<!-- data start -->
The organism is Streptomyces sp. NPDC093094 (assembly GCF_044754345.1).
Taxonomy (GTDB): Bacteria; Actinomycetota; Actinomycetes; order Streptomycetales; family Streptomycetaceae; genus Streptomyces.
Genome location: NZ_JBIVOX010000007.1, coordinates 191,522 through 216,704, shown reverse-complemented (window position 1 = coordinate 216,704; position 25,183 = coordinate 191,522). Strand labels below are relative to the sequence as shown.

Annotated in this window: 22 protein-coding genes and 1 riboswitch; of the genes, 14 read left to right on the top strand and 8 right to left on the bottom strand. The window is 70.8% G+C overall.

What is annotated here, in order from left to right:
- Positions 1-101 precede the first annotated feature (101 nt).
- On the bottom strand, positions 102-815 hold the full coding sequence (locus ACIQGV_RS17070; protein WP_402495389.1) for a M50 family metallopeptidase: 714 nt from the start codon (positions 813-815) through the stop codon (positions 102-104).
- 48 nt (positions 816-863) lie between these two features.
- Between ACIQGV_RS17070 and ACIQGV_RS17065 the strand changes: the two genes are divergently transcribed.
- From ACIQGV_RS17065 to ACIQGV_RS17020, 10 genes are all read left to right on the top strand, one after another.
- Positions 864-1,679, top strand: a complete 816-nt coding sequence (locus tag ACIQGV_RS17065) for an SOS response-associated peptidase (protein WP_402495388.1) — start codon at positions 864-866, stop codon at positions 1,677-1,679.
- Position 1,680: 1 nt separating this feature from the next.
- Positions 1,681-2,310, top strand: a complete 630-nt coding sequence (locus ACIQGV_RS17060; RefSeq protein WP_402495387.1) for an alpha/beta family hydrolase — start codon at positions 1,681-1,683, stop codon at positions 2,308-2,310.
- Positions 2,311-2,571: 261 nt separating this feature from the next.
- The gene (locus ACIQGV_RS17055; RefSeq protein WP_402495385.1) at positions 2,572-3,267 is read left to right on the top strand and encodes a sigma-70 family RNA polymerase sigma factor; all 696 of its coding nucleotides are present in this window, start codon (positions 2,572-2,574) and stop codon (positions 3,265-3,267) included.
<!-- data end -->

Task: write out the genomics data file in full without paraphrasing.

The organism is Streptomyces sp. NPDC093094 (assembly GCF_044754345.1).
Taxonomy (GTDB): Bacteria; Actinomycetota; Actinomycetes; order Streptomycetales; family Streptomycetaceae; genus Streptomyces.
Genome location: NZ_JBIVOX010000007.1, coordinates 191,522 through 216,704, shown reverse-complemented (window position 1 = coordinate 216,704; position 25,183 = coordinate 191,522). Strand labels below are relative to the sequence as shown.

Annotated in this window: 22 protein-coding genes and 1 riboswitch; of the genes, 14 read left to right on the top strand and 8 right to left on the bottom strand. The window is 70.8% G+C overall.

What is annotated here, in order from left to right:
- Positions 1-101 precede the first annotated feature (101 nt).
- On the bottom strand, positions 102-815 hold the full coding sequence (locus ACIQGV_RS17070; protein WP_402495389.1) for a M50 family metallopeptidase: 714 nt from the start codon (positions 813-815) through the stop codon (positions 102-104).
- 48 nt (positions 816-863) lie between these two features.
- Between ACIQGV_RS17070 and ACIQGV_RS17065 the strand changes: the two genes are divergently transcribed.
- From ACIQGV_RS17065 to ACIQGV_RS17020, 10 genes are all read left to right on the top strand, one after another.
- Positions 864-1,679, top strand: a complete 816-nt coding sequence (locus tag ACIQGV_RS17065) for an SOS response-associated peptidase (protein WP_402495388.1) — start codon at positions 864-866, stop codon at positions 1,677-1,679.
- Position 1,680: 1 nt separating this feature from the next.
- Positions 1,681-2,310, top strand: a complete 630-nt coding sequence (locus ACIQGV_RS17060; RefSeq protein WP_402495387.1) for an alpha/beta family hydrolase — start codon at positions 1,681-1,683, stop codon at positions 2,308-2,310.
- Positions 2,311-2,571: 261 nt separating this feature from the next.
- The gene (locus ACIQGV_RS17055; RefSeq protein WP_402495385.1) at positions 2,572-3,267 is read left to right on the top strand and encodes a sigma-70 family RNA polymerase sigma factor; all 696 of its coding nucleotides are present in this window, start codon (positions 2,572-2,574) and stop codon (positions 3,265-3,267) included.